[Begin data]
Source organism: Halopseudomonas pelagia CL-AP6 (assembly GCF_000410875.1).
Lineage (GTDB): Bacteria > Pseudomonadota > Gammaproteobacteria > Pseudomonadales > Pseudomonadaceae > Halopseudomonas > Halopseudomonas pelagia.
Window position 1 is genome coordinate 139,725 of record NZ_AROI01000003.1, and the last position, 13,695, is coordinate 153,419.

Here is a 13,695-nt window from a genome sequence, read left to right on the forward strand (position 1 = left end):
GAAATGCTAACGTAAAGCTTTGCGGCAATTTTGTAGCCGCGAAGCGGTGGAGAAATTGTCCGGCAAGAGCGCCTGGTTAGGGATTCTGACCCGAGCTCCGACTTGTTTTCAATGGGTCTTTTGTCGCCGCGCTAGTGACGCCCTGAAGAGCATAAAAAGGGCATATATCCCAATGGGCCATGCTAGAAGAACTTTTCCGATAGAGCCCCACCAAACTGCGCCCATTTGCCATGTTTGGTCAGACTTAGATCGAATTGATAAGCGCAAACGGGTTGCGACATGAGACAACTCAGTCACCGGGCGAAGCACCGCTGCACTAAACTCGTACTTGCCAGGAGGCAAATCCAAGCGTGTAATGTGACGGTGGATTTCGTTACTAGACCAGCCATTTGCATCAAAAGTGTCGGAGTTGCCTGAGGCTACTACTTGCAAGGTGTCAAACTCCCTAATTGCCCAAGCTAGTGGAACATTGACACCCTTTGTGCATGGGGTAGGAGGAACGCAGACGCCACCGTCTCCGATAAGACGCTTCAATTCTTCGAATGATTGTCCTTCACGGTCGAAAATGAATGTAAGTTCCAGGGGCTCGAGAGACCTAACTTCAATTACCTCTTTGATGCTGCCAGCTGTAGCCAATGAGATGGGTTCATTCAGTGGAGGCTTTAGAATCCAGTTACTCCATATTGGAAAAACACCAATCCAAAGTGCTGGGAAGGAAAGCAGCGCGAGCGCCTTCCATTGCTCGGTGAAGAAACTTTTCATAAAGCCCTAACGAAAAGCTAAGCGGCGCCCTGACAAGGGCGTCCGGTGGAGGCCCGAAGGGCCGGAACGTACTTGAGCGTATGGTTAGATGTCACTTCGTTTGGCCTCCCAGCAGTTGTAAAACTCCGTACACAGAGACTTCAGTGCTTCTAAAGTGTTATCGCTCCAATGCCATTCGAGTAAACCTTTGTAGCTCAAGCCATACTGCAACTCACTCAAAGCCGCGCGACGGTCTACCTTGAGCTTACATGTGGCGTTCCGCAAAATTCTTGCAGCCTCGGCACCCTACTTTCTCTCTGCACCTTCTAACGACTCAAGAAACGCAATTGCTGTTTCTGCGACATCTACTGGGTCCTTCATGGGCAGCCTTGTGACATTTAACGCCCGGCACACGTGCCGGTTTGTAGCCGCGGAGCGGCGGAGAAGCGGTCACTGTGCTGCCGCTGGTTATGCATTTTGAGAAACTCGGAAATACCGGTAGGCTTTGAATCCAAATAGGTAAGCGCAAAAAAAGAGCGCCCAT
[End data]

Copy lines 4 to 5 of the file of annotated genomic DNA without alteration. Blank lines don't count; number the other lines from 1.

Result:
Here is a 13,695-nt window from a genome sequence, read left to right on the forward strand (position 1 = left end):
GAAATGCTAACGTAAAGCTTTGCGGCAATTTTGTAGCCGCGAAGCGGTGGAGAAATTGTCCGGCAAGAGCGCCTGGTTAGGGATTCTGACCCGAGCTCCGACTTGTTTTCAATGGGTCTTTTGTCGCCGCGCTAGTGACGCCCTGAAGAGCATAAAAAGGGCATATATCCCAATGGGCCATGCTAGAAGAACTTTTCCGATAGAGCCCCACCAAACTGCGCCCATTTGCCATGTTTGGTCAGACTTAGATCGAATTGATAAGCGCAAACGGGTTGCGACATGAGACAACTCAGTCACCGGGCGAAGCACCGCTGCACTAAACTCGTACTTGCCAGGAGGCAAATCCAAGCGTGTAATGTGACGGTGGATTTCGTTACTAGACCAGCCATTTGCATCAAAAGTGTCGGAGTTGCCTGAGGCTACTACTTGCAAGGTGTCAAACTCCCTAATTGCCCAAGCTAGTGGAACATTGACACCCTTTGTGCATGGGGTAGGAGGAACGCAGACGCCACCGTCTCCGATAAGACGCTTCAATTCTTCGAATGATTGTCCTTCACGGTCGAAAATGAATGTAAGTTCCAGGGGCTCGAGAGACCTAACTTCAATTACCTCTTTGATGCTGCCAGCTGTAGCCAATGAGATGGGTTCATTCAGTGGAGGCTTTAGAATCCAGTTACTCCATATTGGAAAAACACCAATCCAAAGTGCTGGGAAGGAAAGCAGCGCGAGCGCCTTCCATTGCTCGGTGAAGAAACTTTTCATAAAGCCCTAACGAAAAGCTAAGCGGCGCCCTGACAAGGGCGTCCGGTGGAGGCCCGAAGGGCCGGAACGTACTTGAGCGTATGGTTAGATGTCACTTCGTTTGGCCTCCCAGCAGTTGTAAAACTCCGTACACAGAGACTTCAGTGCTTCTAAAGTGTTATCGCTCCAATGCCATTCGAGTAAACCTTTGTAGCTCAAGCCATACTGCAACTCACTCAAAGCCGCGCGACGGTCTACCTTGAGCTTACATGTGGCGTTCCGCAAAATTCTTGCAGCCTCGGCACCCTACTTTCTCTCTGCACCTTCTAACGACTCAAGAAACGCAATTGCTGTTTCTGCGACATCTACTGGGTCCTTCATGGGCAGCCTTGTGACATTTAACGCCCGGCACACGTGCCGGTTTGTAGCCGCGGAGCGGCGGAGAAGCGGTCACTGTGCTGCCGCTGGTTATGCATTTTGAGAAACTCGGAAATACCGGTAGGCTTTGAATCCAAATAGGTAAGCGCAAAAAAAGAGCGCCCAT